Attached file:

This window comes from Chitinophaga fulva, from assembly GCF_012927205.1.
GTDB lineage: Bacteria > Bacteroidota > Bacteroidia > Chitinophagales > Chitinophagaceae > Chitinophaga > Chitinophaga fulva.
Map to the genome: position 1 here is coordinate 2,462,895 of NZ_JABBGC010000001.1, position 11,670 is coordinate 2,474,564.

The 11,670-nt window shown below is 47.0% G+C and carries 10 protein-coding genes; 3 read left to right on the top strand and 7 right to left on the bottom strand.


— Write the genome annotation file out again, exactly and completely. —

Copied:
This window comes from Chitinophaga fulva, from assembly GCF_012927205.1.
GTDB lineage: Bacteria > Bacteroidota > Bacteroidia > Chitinophagales > Chitinophagaceae > Chitinophaga > Chitinophaga fulva.
Map to the genome: position 1 here is coordinate 2,462,895 of NZ_JABBGC010000001.1, position 11,670 is coordinate 2,474,564.

The 11,670-nt window shown below is 47.0% G+C and carries 10 protein-coding genes; 3 read left to right on the top strand and 7 right to left on the bottom strand.